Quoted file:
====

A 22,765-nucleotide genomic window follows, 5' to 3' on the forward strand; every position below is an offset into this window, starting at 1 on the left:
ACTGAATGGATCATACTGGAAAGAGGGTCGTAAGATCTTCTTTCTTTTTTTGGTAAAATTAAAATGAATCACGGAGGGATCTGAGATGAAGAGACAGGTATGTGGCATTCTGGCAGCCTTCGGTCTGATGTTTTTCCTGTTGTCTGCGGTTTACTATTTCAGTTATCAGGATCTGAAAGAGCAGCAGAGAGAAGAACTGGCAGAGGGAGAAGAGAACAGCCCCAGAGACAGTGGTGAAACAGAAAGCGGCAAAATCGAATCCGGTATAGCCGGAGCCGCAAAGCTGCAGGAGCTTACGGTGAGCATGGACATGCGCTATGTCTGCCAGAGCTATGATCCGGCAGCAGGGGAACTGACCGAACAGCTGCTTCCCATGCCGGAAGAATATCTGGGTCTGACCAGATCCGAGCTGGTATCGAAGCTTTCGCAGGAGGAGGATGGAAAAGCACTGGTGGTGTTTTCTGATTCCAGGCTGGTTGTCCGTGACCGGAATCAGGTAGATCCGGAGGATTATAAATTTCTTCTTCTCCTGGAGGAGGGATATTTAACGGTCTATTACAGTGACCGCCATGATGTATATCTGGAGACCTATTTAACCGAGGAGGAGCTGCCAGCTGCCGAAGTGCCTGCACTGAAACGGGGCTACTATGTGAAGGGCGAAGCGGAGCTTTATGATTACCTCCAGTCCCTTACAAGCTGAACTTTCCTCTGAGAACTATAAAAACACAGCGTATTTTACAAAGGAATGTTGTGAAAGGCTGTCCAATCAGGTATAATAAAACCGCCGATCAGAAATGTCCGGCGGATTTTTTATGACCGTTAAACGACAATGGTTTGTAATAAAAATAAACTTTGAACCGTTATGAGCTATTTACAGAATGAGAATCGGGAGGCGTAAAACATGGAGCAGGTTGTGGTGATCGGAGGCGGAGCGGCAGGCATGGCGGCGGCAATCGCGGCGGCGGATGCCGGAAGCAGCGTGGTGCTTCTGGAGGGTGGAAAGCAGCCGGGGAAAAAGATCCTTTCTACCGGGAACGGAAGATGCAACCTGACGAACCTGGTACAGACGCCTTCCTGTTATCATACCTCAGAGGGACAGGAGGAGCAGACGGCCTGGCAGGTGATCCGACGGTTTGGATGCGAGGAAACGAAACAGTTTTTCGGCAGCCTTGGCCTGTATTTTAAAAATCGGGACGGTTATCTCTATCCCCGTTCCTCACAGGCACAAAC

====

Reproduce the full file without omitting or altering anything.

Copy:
A 22,765-nucleotide genomic window follows, 5' to 3' on the forward strand; every position below is an offset into this window, starting at 1 on the left:
ACTGAATGGATCATACTGGAAAGAGGGTCGTAAGATCTTCTTTCTTTTTTTGGTAAAATTAAAATGAATCACGGAGGGATCTGAGATGAAGAGACAGGTATGTGGCATTCTGGCAGCCTTCGGTCTGATGTTTTTCCTGTTGTCTGCGGTTTACTATTTCAGTTATCAGGATCTGAAAGAGCAGCAGAGAGAAGAACTGGCAGAGGGAGAAGAGAACAGCCCCAGAGACAGTGGTGAAACAGAAAGCGGCAAAATCGAATCCGGTATAGCCGGAGCCGCAAAGCTGCAGGAGCTTACGGTGAGCATGGACATGCGCTATGTCTGCCAGAGCTATGATCCGGCAGCAGGGGAACTGACCGAACAGCTGCTTCCCATGCCGGAAGAATATCTGGGTCTGACCAGATCCGAGCTGGTATCGAAGCTTTCGCAGGAGGAGGATGGAAAAGCACTGGTGGTGTTTTCTGATTCCAGGCTGGTTGTCCGTGACCGGAATCAGGTAGATCCGGAGGATTATAAATTTCTTCTTCTCCTGGAGGAGGGATATTTAACGGTCTATTACAGTGACCGCCATGATGTATATCTGGAGACCTATTTAACCGAGGAGGAGCTGCCAGCTGCCGAAGTGCCTGCACTGAAACGGGGCTACTATGTGAAGGGCGAAGCGGAGCTTTATGATTACCTCCAGTCCCTTACAAGCTGAACTTTCCTCTGAGAACTATAAAAACACAGCGTATTTTACAAAGGAATGTTGTGAAAGGCTGTCCAATCAGGTATAATAAAACCGCCGATCAGAAATGTCCGGCGGATTTTTTATGACCGTTAAACGACAATGGTTTGTAATAAAAATAAACTTTGAACCGTTATGAGCTATTTACAGAATGAGAATCGGGAGGCGTAAAACATGGAGCAGGTTGTGGTGATCGGAGGCGGAGCGGCAGGCATGGCGGCGGCAATCGCGGCGGCGGATGCCGGAAGCAGCGTGGTGCTTCTGGAGGGTGGAAAGCAGCCGGGGAAAAAGATCCTTTCTACCGGGAACGGAAGATGCAACCTGACGAACCTGGTACAGACGCCTTCCTGTTATCATACCTCAGAGGGACAGGAGGAGCAGACGGCCTGGCAGGTGATCCGACGGTTTGGATGCGAGGAAACGAAACAGTTTTTCGGCAGCCTTGGCCTGTATTTTAAAAATCGGGACGGTTATCTCTATCCCCGTTCCTCACAGGCACAAAC